Recycling in the garden has been increasing in popularity for more than a decade. In July 2008, Richard Reynolds and his team created a Recycled Garden at the Royal Horticultural Society’s Hampton Court Palace Flower Show. The creators explained, “Everything in this garden would have been thrown away if we had not intercepted it. Reusing and rejuvenating old plants is one tactic guerrilla gardeners deploy when transforming neglected patches of public space. In this way both land and plants are given a new lease of life - sustainably and cheaply.”
In the United States, more than 600,000 tons of discarded material were recycled by landscaper and artist Richard Pocopalia for garden use. Items used in his designs include old guardrails, driftwood, broken crockery and other waste. What an achievement to reduce landfill by 600,000 tons whilst creating beautiful places!
Garden recycling is a great way to inspire interest in the environment especially with kids. Finding...
This is a fantastic, free pdf of a book designed for educators to share gardening with children. It contains a wealth of info on planning, building, planting, maintaining, harvesting, eating and saving seeds - with relevant activity suggestions and resources.
Click on the book image to access the free download.
Years ago, when searching online for less-common books, I remember using a search engine, and heading to each of my favourite online booksellers to hunt down a specific title, comparing prices, postage and stock availability to save a few dollars here and there in pursuit of some must-have tome.
One day, I stumbled across Booko. This website made it so quick to compare prices, find second-hand options, and discover new booksellers. I could find electronic and audio versions, paperback or hardback, new or used, various editions,
I've never bothered to create an account, or save searches or wish lists - I just head to the site and type in the title when I'm looking for something in particular, especially older or out of print non-fiction.
I hope you find Booko useful too!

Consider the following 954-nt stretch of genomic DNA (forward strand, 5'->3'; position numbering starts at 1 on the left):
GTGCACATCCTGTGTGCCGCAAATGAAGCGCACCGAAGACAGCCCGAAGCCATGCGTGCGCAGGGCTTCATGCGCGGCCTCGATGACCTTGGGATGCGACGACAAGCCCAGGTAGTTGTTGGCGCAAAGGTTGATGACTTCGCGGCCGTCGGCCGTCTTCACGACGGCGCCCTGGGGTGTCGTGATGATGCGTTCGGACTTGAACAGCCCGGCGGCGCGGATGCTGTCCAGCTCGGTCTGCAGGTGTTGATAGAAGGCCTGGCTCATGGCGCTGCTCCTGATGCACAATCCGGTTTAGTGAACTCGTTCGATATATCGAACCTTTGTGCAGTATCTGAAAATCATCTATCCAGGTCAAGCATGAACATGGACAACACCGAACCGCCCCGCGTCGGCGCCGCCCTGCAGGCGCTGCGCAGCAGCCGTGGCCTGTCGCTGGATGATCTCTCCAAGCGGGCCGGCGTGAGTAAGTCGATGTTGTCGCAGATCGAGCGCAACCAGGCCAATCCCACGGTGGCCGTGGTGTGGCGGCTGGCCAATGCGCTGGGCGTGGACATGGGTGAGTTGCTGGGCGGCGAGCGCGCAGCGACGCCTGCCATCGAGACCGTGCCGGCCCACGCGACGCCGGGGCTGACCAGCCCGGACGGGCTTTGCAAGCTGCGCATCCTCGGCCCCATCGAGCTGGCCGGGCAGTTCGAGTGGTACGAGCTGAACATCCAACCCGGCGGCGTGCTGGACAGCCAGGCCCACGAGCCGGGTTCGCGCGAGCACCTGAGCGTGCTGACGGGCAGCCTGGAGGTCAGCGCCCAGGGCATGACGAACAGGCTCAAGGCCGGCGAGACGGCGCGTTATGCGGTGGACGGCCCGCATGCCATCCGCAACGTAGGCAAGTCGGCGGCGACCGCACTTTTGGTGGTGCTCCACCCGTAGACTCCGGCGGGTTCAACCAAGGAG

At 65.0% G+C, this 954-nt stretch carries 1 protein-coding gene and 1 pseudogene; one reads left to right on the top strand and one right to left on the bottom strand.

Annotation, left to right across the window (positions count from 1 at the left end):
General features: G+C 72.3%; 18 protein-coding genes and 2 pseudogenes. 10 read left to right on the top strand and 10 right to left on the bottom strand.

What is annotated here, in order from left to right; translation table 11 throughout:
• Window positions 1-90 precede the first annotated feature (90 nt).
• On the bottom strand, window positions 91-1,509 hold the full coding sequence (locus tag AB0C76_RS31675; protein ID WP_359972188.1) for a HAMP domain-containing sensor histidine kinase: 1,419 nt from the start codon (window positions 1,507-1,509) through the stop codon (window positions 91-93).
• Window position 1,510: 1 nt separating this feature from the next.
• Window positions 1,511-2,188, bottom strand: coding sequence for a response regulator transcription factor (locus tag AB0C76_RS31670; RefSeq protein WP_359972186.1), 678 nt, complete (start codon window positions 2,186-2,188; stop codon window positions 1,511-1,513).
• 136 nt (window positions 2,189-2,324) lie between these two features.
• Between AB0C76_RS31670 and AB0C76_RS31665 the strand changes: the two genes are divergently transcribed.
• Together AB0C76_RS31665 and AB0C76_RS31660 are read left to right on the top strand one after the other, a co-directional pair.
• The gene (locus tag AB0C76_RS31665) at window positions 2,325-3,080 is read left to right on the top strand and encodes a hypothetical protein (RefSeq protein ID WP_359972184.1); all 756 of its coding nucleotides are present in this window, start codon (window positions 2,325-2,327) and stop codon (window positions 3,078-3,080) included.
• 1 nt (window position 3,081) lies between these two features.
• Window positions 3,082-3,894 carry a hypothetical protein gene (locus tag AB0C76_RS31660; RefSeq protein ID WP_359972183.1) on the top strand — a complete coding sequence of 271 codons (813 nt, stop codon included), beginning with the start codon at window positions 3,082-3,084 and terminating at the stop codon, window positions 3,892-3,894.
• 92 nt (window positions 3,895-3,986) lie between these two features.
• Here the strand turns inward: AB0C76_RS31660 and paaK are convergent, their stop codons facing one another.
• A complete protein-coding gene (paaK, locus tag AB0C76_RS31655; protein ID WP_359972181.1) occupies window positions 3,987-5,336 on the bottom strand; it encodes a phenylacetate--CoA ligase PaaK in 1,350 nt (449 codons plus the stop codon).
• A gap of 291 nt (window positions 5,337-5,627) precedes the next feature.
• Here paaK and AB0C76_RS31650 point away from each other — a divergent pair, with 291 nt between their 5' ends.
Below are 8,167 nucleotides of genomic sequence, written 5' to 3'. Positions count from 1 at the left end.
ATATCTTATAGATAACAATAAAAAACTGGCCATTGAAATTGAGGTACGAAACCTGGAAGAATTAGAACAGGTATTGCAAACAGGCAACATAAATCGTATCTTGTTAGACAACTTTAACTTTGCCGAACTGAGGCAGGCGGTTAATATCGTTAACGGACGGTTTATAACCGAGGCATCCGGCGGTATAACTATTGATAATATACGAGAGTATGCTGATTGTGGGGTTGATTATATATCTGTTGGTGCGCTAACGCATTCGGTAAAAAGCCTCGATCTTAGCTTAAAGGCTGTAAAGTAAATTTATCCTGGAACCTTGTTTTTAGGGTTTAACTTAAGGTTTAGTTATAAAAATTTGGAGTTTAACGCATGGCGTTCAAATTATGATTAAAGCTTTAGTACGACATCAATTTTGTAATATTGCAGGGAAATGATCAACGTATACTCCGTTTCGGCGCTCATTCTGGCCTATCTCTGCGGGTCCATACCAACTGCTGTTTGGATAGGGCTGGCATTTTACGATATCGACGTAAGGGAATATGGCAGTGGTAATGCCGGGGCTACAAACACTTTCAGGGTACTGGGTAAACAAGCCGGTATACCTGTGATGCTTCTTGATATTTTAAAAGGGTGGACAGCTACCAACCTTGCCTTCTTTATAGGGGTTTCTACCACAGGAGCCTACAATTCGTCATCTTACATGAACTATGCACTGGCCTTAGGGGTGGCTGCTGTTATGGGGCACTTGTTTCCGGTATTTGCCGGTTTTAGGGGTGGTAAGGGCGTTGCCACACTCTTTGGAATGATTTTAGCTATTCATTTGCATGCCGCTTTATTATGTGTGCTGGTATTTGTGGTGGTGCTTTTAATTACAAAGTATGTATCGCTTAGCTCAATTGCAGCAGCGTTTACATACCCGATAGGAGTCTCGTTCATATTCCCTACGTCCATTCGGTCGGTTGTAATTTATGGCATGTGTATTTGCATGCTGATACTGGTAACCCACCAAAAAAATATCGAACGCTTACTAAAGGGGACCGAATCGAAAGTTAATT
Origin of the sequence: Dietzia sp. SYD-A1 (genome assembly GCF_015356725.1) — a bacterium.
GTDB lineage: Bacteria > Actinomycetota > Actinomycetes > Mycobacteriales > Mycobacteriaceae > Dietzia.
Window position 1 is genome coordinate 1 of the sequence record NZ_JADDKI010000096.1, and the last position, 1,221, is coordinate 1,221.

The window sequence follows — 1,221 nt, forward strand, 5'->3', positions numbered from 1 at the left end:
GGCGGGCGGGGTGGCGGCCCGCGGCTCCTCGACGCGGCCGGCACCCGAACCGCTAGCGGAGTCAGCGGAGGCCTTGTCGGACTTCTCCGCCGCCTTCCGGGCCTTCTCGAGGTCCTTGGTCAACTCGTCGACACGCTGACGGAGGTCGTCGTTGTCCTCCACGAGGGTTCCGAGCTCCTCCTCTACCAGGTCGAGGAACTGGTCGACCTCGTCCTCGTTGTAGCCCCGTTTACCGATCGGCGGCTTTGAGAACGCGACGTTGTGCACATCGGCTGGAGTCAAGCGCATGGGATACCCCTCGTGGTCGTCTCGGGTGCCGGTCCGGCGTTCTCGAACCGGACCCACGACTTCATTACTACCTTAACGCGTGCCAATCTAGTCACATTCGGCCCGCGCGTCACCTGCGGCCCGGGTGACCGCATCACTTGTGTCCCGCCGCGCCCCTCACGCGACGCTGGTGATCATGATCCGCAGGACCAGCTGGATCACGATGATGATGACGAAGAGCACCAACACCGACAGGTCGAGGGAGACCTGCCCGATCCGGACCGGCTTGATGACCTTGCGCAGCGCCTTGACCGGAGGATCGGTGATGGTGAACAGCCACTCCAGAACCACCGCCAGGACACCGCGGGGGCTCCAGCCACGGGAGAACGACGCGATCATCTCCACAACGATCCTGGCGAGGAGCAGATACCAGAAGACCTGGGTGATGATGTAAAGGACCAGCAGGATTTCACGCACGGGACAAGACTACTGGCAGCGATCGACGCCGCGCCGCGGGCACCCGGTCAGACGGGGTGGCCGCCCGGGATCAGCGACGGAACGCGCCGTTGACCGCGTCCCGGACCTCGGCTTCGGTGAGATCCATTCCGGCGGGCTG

Animals are an exciting part of the gardening experience. We are blessed to have a garden large enough for many creatures, great and small. We also have a number of exciting wildlife around our place to enjoy. Here are a few of our backyard residents.
There are a lot of ways to incorporate animals into your gardens and your children’s lives, though, even without the luxury of having a lot of garden space.
Worms are fascinating to observe. They munch through food scraps and create fantastic fertiliser for your plants. Want to build a worm farm? Instructions are readily available online. Alternatively, you can buy a complete kit with worms and all requirements from hardware stores, gardening centres and sometimes your local farmers' market.
Worm Observation Experiment
Worm Farm from Recycled Materials
Bird feeders are a second option for those with limited space. A simple bird feeder can be created using a pot plant saucer and some string or wire, and hung from a...
I've just come to the end of a free yearlong Permaculture course. It was delivered to me in weekly modules containing excellent videos with Heather Jo Flores and other inspirational teachers, beautiful artwork by Kt Shepherd and SO MUCH content relevant to people living a variety of lifestyles.
I don't normally review or recommend curriculum. It seems strange to say it, but actual curriculum products have been a tiny part of our homeschooling journey. There's one resource I did use for all six of my homeschool graduates all the way from Year 1 to Year 10. It was super-affordable, Australian, took only minutes to complete each day, had Teacher's Guides (Primary and Secondary) with all the answers so I could check answers quickly, and covered all the basic maths skills.
We complimented our studies of Maths with lessons in Khan Academy, other free video Maths lessons online, games, sitting and explaining concepts a few different ways, and developing handwritten worksheets, and manipulatives such as rods, blocks, counters and rulers. Mostly, though, we simply used these books, and I'll be using these books again, with Zeah from next year, when she is five.
Take a look at the New Wave Mental books here.
I first heard of John Holt when our eldest child was around 4 years old. There was a bookstore closing down in Sydney, and I bought a few titles at a bargain price and immersed myself in his wisdom. As often occurs when we are trying to absorb new information, it wasn’t the best timing and I made excuses for why Holt’s ideas were not for us. My background studying primary teaching may have influenced my initial reaction to John Holt's message!
As we trialed different methods of home education, I was more able to grasp Holt’s philiosophy of respect and freedom. Re-reading books such as Learning All the Time and Teach Your Own every few years has allowed me to continue to trust my children’s capacity for learning and creating.
There is room for John Holt’s philosophies in any home school, it's not just inspiration for unschoolers. We are eclectic learners – using some...